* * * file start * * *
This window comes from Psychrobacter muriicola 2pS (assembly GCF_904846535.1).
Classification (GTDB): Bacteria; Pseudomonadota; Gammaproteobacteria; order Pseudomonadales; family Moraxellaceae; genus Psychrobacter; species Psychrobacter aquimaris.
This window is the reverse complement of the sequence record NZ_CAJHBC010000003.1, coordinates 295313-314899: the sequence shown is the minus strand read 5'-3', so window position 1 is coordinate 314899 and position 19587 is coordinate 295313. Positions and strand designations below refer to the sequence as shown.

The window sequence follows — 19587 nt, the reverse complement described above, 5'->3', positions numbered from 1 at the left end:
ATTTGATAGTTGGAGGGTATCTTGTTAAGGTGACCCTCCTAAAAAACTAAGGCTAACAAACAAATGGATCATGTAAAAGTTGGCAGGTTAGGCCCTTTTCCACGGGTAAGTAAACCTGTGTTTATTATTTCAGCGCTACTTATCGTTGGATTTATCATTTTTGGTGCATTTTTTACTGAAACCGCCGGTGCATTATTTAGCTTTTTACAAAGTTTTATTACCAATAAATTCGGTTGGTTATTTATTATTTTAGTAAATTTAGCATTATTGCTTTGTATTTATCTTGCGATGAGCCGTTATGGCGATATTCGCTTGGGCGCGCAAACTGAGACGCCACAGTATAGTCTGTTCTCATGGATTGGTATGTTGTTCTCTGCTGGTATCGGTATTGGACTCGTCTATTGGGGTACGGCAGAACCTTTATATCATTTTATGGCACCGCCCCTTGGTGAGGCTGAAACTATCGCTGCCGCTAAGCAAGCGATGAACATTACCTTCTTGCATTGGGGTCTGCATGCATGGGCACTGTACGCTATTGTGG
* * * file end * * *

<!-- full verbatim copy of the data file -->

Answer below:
This window comes from Psychrobacter muriicola 2pS (assembly GCF_904846535.1).
Classification (GTDB): Bacteria; Pseudomonadota; Gammaproteobacteria; order Pseudomonadales; family Moraxellaceae; genus Psychrobacter; species Psychrobacter aquimaris.
This window is the reverse complement of the sequence record NZ_CAJHBC010000003.1, coordinates 295313-314899: the sequence shown is the minus strand read 5'-3', so window position 1 is coordinate 314899 and position 19587 is coordinate 295313. Positions and strand designations below refer to the sequence as shown.

The window sequence follows — 19587 nt, the reverse complement described above, 5'->3', positions numbered from 1 at the left end:
ATTTGATAGTTGGAGGGTATCTTGTTAAGGTGACCCTCCTAAAAAACTAAGGCTAACAAACAAATGGATCATGTAAAAGTTGGCAGGTTAGGCCCTTTTCCACGGGTAAGTAAACCTGTGTTTATTATTTCAGCGCTACTTATCGTTGGATTTATCATTTTTGGTGCATTTTTTACTGAAACCGCCGGTGCATTATTTAGCTTTTTACAAAGTTTTATTACCAATAAATTCGGTTGGTTATTTATTATTTTAGTAAATTTAGCATTATTGCTTTGTATTTATCTTGCGATGAGCCGTTATGGCGATATTCGCTTGGGCGCGCAAACTGAGACGCCACAGTATAGTCTGTTCTCATGGATTGGTATGTTGTTCTCTGCTGGTATCGGTATTGGACTCGTCTATTGGGGTACGGCAGAACCTTTATATCATTTTATGGCACCGCCCCTTGGTGAGGCTGAAACTATCGCTGCCGCTAAGCAAGCGATGAACATTACCTTCTTGCATTGGGGTCTGCATGCATGGGCACTGTACGCTATTGTGG